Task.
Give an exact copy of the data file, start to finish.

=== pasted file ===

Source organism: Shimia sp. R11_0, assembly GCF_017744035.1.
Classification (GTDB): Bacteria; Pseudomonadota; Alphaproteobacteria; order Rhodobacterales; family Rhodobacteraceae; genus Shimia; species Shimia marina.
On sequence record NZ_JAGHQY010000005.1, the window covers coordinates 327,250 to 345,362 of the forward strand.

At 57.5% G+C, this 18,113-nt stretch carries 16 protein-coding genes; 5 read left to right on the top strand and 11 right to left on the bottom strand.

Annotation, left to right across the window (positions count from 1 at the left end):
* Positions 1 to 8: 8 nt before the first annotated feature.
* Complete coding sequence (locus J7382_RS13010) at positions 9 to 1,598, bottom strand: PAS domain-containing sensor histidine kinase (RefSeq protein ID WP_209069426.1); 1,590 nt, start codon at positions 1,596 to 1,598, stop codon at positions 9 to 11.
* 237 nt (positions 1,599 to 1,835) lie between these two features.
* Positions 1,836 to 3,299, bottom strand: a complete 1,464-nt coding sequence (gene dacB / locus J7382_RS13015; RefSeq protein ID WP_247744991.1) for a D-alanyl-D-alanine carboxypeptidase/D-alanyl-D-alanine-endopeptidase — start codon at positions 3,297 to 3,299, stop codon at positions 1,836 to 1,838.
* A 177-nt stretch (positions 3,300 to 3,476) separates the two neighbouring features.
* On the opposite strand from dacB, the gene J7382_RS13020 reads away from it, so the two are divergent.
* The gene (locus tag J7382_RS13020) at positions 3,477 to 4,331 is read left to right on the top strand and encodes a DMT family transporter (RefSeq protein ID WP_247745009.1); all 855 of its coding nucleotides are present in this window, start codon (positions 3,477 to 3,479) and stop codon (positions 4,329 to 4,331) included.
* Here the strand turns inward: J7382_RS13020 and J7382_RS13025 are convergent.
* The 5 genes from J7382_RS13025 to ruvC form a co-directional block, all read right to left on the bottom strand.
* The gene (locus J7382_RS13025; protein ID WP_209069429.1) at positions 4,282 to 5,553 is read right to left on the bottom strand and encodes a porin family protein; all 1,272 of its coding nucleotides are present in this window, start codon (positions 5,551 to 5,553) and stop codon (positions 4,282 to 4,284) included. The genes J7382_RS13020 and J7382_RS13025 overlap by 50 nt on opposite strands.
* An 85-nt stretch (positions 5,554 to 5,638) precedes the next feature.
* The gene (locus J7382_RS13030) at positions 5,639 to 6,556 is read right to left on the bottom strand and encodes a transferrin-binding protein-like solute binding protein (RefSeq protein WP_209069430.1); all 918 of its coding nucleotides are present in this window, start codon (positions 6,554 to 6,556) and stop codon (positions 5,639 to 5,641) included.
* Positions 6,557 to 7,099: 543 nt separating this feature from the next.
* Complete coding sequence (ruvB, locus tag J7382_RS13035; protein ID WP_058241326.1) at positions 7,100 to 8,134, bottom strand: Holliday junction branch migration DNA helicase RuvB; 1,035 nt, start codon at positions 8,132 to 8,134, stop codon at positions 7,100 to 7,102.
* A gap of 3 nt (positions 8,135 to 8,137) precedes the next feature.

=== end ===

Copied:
Source organism: Shimia sp. R11_0, assembly GCF_017744035.1.
Classification (GTDB): Bacteria; Pseudomonadota; Alphaproteobacteria; order Rhodobacterales; family Rhodobacteraceae; genus Shimia; species Shimia marina.
On sequence record NZ_JAGHQY010000005.1, the window covers coordinates 327,250 to 345,362 of the forward strand.

At 57.5% G+C, this 18,113-nt stretch carries 16 protein-coding genes; 5 read left to right on the top strand and 11 right to left on the bottom strand.

Annotation, left to right across the window (positions count from 1 at the left end):
* Positions 1 to 8: 8 nt before the first annotated feature.
* Complete coding sequence (locus J7382_RS13010) at positions 9 to 1,598, bottom strand: PAS domain-containing sensor histidine kinase (RefSeq protein ID WP_209069426.1); 1,590 nt, start codon at positions 1,596 to 1,598, stop codon at positions 9 to 11.
* 237 nt (positions 1,599 to 1,835) lie between these two features.
* Positions 1,836 to 3,299, bottom strand: a complete 1,464-nt coding sequence (gene dacB / locus J7382_RS13015; RefSeq protein ID WP_247744991.1) for a D-alanyl-D-alanine carboxypeptidase/D-alanyl-D-alanine-endopeptidase — start codon at positions 3,297 to 3,299, stop codon at positions 1,836 to 1,838.
* A 177-nt stretch (positions 3,300 to 3,476) separates the two neighbouring features.
* On the opposite strand from dacB, the gene J7382_RS13020 reads away from it, so the two are divergent.
* The gene (locus tag J7382_RS13020) at positions 3,477 to 4,331 is read left to right on the top strand and encodes a DMT family transporter (RefSeq protein ID WP_247745009.1); all 855 of its coding nucleotides are present in this window, start codon (positions 3,477 to 3,479) and stop codon (positions 4,329 to 4,331) included.
* Here the strand turns inward: J7382_RS13020 and J7382_RS13025 are convergent.
* The 5 genes from J7382_RS13025 to ruvC form a co-directional block, all read right to left on the bottom strand.
* The gene (locus J7382_RS13025; protein ID WP_209069429.1) at positions 4,282 to 5,553 is read right to left on the bottom strand and encodes a porin family protein; all 1,272 of its coding nucleotides are present in this window, start codon (positions 5,551 to 5,553) and stop codon (positions 4,282 to 4,284) included. The genes J7382_RS13020 and J7382_RS13025 overlap by 50 nt on opposite strands.
* An 85-nt stretch (positions 5,554 to 5,638) precedes the next feature.
* The gene (locus J7382_RS13030) at positions 5,639 to 6,556 is read right to left on the bottom strand and encodes a transferrin-binding protein-like solute binding protein (RefSeq protein WP_209069430.1); all 918 of its coding nucleotides are present in this window, start codon (positions 6,554 to 6,556) and stop codon (positions 5,639 to 5,641) included.
* Positions 6,557 to 7,099: 543 nt separating this feature from the next.
* Complete coding sequence (ruvB, locus tag J7382_RS13035; protein ID WP_058241326.1) at positions 7,100 to 8,134, bottom strand: Holliday junction branch migration DNA helicase RuvB; 1,035 nt, start codon at positions 8,132 to 8,134, stop codon at positions 7,100 to 7,102.
* A gap of 3 nt (positions 8,135 to 8,137) precedes the next feature.